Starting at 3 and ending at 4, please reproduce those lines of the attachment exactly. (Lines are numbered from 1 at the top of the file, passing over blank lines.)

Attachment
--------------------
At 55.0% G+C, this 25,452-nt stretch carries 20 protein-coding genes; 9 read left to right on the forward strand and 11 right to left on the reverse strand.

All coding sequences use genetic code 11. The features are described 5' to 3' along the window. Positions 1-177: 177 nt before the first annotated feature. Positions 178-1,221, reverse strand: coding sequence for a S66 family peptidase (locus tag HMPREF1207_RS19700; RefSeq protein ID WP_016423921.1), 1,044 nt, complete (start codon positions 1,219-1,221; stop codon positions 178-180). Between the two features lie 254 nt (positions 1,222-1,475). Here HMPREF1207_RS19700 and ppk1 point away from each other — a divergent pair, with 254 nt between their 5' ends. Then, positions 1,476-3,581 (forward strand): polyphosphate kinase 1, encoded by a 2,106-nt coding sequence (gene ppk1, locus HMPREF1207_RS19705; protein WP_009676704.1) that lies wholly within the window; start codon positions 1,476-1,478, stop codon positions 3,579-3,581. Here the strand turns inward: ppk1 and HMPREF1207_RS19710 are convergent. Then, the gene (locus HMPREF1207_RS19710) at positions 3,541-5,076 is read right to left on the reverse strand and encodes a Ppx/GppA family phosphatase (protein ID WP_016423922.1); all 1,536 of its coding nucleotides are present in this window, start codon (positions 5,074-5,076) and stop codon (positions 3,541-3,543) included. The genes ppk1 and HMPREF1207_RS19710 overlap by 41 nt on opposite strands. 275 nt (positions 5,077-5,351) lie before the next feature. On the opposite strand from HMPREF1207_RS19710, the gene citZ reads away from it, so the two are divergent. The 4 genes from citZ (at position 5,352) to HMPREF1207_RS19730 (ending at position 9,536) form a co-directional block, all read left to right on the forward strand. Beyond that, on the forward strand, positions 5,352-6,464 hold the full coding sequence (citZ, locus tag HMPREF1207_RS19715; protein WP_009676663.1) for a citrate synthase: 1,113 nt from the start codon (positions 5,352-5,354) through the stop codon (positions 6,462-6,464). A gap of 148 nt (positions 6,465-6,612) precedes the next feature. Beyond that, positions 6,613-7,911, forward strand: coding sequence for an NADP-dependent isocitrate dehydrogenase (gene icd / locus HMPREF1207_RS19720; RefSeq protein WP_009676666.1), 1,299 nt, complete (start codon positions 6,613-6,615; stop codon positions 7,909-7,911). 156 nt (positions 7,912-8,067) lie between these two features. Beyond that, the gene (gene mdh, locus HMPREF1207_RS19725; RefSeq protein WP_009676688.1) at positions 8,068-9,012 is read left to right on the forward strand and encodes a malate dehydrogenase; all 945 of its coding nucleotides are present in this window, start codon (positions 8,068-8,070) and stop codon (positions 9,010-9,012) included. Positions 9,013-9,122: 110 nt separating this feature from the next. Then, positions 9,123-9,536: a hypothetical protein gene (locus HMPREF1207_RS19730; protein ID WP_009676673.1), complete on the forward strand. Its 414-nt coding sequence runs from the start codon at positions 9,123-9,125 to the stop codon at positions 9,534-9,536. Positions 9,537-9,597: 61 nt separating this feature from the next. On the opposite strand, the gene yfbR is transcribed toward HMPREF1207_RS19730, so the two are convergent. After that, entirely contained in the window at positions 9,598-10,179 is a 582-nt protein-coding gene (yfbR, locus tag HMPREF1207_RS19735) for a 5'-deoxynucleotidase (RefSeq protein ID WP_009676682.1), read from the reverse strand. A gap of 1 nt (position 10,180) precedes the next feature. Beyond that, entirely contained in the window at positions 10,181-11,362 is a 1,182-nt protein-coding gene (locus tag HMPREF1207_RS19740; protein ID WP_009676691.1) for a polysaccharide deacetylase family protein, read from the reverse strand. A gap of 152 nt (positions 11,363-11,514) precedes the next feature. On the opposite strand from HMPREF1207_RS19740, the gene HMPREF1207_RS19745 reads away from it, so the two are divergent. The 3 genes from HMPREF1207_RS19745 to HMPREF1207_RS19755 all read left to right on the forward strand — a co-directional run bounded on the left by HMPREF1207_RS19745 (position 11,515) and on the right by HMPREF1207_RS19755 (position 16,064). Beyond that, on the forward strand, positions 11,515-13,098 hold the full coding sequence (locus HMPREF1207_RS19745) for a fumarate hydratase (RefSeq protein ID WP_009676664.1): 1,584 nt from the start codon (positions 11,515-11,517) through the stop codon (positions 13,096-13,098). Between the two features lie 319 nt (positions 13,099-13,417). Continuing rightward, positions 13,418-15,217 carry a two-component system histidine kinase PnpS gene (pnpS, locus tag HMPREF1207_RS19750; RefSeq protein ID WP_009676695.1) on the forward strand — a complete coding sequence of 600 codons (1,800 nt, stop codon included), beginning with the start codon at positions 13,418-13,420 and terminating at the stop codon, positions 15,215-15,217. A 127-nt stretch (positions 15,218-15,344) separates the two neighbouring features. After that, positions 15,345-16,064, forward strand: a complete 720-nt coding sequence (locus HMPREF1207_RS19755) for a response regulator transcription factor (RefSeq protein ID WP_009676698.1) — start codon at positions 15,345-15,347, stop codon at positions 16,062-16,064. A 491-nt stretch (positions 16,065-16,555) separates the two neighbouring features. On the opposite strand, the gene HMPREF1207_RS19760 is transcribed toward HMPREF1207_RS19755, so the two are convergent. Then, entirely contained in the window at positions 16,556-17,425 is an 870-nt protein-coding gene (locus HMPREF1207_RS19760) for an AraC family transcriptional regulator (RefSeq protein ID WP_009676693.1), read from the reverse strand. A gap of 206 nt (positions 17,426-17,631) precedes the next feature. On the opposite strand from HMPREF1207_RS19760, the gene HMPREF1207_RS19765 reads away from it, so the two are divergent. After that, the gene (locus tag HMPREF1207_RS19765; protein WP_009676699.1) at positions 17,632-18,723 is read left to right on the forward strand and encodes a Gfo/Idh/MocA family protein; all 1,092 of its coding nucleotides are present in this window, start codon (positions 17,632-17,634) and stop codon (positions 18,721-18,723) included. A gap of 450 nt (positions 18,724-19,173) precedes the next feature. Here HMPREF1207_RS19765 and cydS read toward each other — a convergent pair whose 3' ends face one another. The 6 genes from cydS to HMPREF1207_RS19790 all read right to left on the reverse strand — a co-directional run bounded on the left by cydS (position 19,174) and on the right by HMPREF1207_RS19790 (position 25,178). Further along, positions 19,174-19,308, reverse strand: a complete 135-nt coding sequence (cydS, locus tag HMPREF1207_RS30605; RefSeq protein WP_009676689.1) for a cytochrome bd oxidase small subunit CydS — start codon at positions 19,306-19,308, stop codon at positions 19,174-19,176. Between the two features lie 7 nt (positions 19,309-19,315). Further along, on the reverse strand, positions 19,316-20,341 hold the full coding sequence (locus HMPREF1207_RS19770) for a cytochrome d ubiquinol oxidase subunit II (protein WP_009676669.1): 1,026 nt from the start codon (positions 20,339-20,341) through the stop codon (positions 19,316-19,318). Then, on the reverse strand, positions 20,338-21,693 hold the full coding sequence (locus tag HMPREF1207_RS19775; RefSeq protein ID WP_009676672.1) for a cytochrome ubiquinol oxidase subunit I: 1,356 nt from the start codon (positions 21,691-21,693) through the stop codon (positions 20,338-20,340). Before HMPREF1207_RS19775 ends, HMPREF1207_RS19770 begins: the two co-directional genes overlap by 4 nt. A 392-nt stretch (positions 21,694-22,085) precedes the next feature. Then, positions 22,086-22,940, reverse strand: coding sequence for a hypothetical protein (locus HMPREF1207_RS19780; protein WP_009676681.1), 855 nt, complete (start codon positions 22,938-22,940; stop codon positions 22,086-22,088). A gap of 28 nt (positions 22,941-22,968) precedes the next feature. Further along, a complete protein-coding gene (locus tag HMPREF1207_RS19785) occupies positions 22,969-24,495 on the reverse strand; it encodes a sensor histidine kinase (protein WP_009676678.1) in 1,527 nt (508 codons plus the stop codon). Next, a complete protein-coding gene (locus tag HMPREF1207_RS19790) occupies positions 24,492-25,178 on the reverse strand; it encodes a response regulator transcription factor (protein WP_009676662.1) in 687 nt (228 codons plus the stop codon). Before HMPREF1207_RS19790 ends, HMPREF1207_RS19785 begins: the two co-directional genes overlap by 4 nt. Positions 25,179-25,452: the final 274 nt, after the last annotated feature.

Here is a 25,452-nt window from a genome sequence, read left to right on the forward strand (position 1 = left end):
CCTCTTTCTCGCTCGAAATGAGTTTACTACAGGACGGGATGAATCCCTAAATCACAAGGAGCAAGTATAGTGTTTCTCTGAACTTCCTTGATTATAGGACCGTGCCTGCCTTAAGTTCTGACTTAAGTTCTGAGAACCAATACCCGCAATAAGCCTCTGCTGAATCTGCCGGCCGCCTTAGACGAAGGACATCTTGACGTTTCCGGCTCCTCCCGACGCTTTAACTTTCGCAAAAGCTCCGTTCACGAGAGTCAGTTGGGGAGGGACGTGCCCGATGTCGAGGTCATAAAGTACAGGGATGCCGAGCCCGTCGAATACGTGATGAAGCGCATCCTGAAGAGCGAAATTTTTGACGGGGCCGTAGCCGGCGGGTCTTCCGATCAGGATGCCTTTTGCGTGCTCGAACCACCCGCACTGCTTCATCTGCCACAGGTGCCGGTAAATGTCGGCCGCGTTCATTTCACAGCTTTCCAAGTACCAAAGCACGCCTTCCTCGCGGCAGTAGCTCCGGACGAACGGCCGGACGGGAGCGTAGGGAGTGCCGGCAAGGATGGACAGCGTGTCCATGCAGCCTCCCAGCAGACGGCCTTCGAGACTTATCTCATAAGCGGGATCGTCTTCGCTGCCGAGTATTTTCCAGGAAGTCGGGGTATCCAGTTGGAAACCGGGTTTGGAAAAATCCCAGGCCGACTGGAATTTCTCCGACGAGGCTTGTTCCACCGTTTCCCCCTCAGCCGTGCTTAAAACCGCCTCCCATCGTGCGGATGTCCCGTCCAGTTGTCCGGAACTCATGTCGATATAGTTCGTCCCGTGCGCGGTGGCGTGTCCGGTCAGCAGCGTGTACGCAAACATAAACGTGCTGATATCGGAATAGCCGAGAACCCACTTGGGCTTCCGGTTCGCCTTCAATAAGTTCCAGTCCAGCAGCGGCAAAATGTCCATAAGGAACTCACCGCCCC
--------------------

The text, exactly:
Here is a 25,452-nt window from a genome sequence, read left to right on the forward strand (position 1 = left end):
CCTCTTTCTCGCTCGAAATGAGTTTACTACAGGACGGGATGAATCCCTAAATCACAAGGAGCAAGTATAGTGTTTCTCTGAACTTCCTTGATTATAGGACCGTGCCTGCCTTAAGTTCTGACTTAAGTTCTGAGAACCAATACCCGCAATAAGCCTCTGCTGAATCTGCCGGCCGCCTTAGACGAAGGACATCTTGACGTTTCCGGCTCCTCCCGACGCTTTAACTTTCGCAAAAGCTCCGTTCACGAGAGTCAGTTGGGGAGGGACGTGCCCGATGTCGAGGTCATAAAGTACAGGGATGCCGAGCCCGTCGAATACGTGATGAAGCGCATCCTGAAGAGCGAAATTTTTGACGGGGCCGTAGCCGGCGGGTCTTCCGATCAGGATGCCTTTTGCGTGCTCGAACCACCCGCACTGCTTCATCTGCCACAGGTGCCGGTAAATGTCGGCCGCGTTCATTTCACAGCTTTCCAAGTACCAAAGCACGCCTTCCTCGCGGCAGTAGCTCCGGACGAACGGCCGGACGGGAGCGTAGGGAGTGCCGGCAAGGATGGACAGCGTGTCCATGCAGCCTCCCAGCAGACGGCCTTCGAGACTTATCTCATAAGCGGGATCGTCTTCGCTGCCGAGTATTTTCCAGGAAGTCGGGGTATCCAGTTGGAAACCGGGTTTGGAAAAATCCCAGGCCGACTGGAATTTCTCCGACGAGGCTTGTTCCACCGTTTCCCCCTCAGCCGTGCTTAAAACCGCCTCCCATCGTGCGGATGTCCCGTCCAGTTGTCCGGAACTCATGTCGATATAGTTCGTCCCGTGCGCGGTGGCGTGTCCGGTCAGCAGCGTGTACGCAAACATAAACGTGCTGATATCGGAATAGCCGAGAACCCACTTGGGCTTCCGGTTCGCCTTCAATAAGTTCCAGTCCAGCAGCGGCAAAATGTCCATAAGGAACTCACCGCCCC